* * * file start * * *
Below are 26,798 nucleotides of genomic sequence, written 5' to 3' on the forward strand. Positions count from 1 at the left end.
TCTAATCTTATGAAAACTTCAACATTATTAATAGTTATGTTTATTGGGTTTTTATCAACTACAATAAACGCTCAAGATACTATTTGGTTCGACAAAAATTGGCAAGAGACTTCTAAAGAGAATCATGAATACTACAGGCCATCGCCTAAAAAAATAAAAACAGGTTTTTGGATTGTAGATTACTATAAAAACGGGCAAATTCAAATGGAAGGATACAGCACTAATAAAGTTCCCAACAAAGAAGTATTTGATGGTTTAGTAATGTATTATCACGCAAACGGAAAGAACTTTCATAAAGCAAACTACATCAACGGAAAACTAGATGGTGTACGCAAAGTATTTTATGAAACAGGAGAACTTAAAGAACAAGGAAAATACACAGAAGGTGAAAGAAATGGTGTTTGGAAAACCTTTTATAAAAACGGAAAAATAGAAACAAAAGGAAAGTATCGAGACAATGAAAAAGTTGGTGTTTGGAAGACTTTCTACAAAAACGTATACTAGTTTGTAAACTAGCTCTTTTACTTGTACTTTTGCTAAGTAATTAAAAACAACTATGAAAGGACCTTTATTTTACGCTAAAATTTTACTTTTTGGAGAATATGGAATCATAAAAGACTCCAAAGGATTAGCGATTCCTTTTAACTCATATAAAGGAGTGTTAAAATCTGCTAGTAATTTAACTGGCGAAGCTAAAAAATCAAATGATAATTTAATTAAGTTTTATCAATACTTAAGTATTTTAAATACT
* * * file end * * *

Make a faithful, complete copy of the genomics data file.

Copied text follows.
Below are 26,798 nucleotides of genomic sequence, written 5' to 3' on the forward strand. Positions count from 1 at the left end.
TCTAATCTTATGAAAACTTCAACATTATTAATAGTTATGTTTATTGGGTTTTTATCAACTACAATAAACGCTCAAGATACTATTTGGTTCGACAAAAATTGGCAAGAGACTTCTAAAGAGAATCATGAATACTACAGGCCATCGCCTAAAAAAATAAAAACAGGTTTTTGGATTGTAGATTACTATAAAAACGGGCAAATTCAAATGGAAGGATACAGCACTAATAAAGTTCCCAACAAAGAAGTATTTGATGGTTTAGTAATGTATTATCACGCAAACGGAAAGAACTTTCATAAAGCAAACTACATCAACGGAAAACTAGATGGTGTACGCAAAGTATTTTATGAAACAGGAGAACTTAAAGAACAAGGAAAATACACAGAAGGTGAAAGAAATGGTGTTTGGAAAACCTTTTATAAAAACGGAAAAATAGAAACAAAAGGAAAGTATCGAGACAATGAAAAAGTTGGTGTTTGGAAGACTTTCTACAAAAACGTATACTAGTTTGTAAACTAGCTCTTTTACTTGTACTTTTGCTAAGTAATTAAAAACAACTATGAAAGGACCTTTATTTTACGCTAAAATTTTACTTTTTGGAGAATATGGAATCATAAAAGACTCCAAAGGATTAGCGATTCCTTTTAACTCATATAAAGGAGTGTTAAAATCTGCTAGTAATTTAACTGGCGAAGCTAAAAAATCAAATGATAATTTAATTAAGTTTTATCAATACTTAAGTATTTTAAATACT